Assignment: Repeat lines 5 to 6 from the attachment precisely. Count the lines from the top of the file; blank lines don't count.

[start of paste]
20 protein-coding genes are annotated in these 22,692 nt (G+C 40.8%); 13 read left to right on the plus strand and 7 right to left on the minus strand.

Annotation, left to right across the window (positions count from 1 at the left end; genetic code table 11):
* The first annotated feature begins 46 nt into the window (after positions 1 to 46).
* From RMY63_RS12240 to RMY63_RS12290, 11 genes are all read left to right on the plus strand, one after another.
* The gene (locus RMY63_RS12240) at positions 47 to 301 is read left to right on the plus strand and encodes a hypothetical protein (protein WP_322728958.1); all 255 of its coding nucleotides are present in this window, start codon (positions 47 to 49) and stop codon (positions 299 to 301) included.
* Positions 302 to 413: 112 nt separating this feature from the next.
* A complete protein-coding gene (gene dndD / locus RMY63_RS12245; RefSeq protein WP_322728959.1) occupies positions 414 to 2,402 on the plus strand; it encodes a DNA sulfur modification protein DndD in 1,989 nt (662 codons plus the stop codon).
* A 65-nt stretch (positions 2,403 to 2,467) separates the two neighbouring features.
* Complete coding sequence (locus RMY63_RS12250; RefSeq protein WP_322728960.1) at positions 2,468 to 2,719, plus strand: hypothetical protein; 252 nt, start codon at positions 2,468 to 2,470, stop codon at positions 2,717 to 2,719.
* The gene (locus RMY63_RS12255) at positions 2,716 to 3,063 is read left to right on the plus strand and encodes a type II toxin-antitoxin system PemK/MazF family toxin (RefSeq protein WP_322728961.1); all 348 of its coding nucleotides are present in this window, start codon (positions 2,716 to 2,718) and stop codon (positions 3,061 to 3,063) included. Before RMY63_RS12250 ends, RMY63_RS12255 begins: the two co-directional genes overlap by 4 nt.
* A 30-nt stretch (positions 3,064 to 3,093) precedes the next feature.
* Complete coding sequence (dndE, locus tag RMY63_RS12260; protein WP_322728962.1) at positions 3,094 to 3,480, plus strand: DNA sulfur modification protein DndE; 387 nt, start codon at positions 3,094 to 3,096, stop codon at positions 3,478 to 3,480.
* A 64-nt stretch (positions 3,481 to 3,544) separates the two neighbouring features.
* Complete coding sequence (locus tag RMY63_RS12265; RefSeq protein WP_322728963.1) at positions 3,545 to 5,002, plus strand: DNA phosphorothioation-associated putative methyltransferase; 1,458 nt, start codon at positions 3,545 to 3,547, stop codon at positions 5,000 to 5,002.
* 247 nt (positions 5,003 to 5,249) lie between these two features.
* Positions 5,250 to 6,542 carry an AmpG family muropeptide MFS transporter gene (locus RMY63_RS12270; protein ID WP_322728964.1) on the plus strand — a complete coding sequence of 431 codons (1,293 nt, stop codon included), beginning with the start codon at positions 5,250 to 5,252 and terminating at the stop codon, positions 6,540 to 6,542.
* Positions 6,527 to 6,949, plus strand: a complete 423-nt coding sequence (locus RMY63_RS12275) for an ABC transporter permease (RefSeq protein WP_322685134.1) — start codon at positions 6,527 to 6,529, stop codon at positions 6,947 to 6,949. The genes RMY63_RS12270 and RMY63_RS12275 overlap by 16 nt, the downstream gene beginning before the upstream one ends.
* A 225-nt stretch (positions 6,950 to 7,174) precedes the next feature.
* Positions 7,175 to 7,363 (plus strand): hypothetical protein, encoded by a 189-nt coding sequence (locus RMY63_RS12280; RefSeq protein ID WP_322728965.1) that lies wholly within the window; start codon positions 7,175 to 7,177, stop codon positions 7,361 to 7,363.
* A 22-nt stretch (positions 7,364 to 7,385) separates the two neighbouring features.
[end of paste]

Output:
* The gene (locus RMY63_RS12240) at positions 47 to 301 is read left to right on the plus strand and encodes a hypothetical protein (protein WP_322728958.1); all 255 of its coding nucleotides are present in this window, start codon (positions 47 to 49) and stop codon (positions 299 to 301) included.
* Positions 302 to 413: 112 nt separating this feature from the next.